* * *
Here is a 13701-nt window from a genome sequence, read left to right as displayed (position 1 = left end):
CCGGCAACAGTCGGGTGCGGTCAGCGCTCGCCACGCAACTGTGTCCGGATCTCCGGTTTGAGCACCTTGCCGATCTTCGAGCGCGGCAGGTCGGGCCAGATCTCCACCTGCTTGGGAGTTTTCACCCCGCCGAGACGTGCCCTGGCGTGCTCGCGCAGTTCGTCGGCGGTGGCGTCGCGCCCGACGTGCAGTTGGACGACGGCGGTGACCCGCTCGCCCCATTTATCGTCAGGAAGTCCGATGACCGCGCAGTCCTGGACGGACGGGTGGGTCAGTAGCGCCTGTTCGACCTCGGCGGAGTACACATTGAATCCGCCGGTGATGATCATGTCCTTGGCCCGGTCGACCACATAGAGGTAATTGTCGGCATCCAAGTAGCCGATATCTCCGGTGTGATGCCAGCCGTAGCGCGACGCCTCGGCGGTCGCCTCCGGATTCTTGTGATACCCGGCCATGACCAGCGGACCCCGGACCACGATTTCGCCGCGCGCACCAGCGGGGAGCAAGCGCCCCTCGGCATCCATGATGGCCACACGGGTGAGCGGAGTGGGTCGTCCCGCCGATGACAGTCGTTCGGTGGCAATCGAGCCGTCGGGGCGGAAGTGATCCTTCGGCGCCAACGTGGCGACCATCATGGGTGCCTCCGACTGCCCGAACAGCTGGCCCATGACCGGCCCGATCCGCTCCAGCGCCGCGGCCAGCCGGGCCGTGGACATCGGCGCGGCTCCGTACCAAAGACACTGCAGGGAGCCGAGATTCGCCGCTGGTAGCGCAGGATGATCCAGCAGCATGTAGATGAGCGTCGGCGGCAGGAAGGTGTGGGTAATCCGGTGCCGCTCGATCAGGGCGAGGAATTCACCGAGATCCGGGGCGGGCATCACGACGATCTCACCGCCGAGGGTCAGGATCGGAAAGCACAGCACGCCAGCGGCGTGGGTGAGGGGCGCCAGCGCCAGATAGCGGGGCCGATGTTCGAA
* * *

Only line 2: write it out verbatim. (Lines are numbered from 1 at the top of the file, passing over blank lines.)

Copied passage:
CCGGCAACAGTCGGGTGCGGTCAGCGCTCGCCACGCAACTGTGTCCGGATCTCCGGTTTGAGCACCTTGCCGATCTTCGAGCGCGGCAGGTCGGGCCAGATCTCCACCTGCTTGGGAGTTTTCACCCCGCCGAGACGTGCCCTGGCGTGCTCGCGCAGTTCGTCGGCGGTGGCGTCGCGCCCGACGTGCAGTTGGACGACGGCGGTGACCCGCTCGCCCCATTTATCGTCAGGAAGTCCGATGACCGCGCAGTCCTGGACGGACGGGTGGGTCAGTAGCGCCTGTTCGACCTCGGCGGAGTACACATTGAATCCGCCGGTGATGATCATGTCCTTGGCCCGGTCGACCACATAGAGGTAATTGTCGGCATCCAAGTAGCCGATATCTCCGGTGTGATGCCAGCCGTAGCGCGACGCCTCGGCGGTCGCCTCCGGATTCTTGTGATACCCGGCCATGACCAGCGGACCCCGGACCACGATTTCGCCGCGCGCACCAGCGGGGAGCAAGCGCCCCTCGGCATCCATGATGGCCACACGGGTGAGCGGAGTGGGTCGTCCCGCCGATGACAGTCGTTCGGTGGCAATCGAGCCGTCGGGGCGGAAGTGATCCTTCGGCGCCAACGTGGCGACCATCATGGGTGCCTCCGACTGCCCGAACAGCTGGCCCATGACCGGCCCGATCCGCTCCAGCGCCGCGGCCAGCCGGGCCGTGGACATCGGCGCGGCTCCGTACCAAAGACACTGCAGGGAGCCGAGATTCGCCGCTGGTAGCGCAGGATGATCCAGCAGCATGTAGATGAGCGTCGGCGGCAGGAAGGTGTGGGTAATCCGGTGCCGCTCGATCAGGGCGAGGAATTCACCGAGATCCGGGGCGGGCATCACGACGATCTCACCGCCGAGGGTCAGGATCGGAAAGCACAGCACGCCAGCGGCGTGGGTGAGGGGCGCCAGCGCCAGATAGCGGGGCCGATGTTCGAA